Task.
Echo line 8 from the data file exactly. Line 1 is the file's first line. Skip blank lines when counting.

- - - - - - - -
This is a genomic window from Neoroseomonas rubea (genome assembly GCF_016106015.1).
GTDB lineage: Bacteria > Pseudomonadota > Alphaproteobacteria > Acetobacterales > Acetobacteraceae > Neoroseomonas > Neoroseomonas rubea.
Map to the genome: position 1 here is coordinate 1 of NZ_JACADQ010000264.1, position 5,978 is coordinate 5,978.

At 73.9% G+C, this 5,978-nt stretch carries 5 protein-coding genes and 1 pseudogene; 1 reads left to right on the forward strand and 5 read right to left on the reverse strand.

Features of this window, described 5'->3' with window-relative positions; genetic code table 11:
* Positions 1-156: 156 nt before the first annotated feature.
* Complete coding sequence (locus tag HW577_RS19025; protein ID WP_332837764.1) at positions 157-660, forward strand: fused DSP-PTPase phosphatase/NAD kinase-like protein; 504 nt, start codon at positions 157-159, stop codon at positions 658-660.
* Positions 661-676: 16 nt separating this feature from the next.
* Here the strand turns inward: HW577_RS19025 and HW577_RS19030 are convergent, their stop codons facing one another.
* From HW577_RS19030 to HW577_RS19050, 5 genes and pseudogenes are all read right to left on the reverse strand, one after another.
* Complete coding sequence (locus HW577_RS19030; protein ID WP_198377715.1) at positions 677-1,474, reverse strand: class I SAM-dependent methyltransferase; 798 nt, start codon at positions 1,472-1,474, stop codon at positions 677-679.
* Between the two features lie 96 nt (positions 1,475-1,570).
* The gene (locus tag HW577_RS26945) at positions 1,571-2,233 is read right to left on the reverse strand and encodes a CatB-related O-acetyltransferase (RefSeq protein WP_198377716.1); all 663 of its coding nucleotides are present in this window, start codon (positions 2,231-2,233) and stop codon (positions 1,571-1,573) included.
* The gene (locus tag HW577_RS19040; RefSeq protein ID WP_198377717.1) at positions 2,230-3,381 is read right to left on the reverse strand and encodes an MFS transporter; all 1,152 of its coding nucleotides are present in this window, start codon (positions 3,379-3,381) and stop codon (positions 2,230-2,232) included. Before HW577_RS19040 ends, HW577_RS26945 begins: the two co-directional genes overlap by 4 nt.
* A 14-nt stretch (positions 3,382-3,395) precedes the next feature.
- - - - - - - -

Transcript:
* Positions 661-676: 16 nt separating this feature from the next.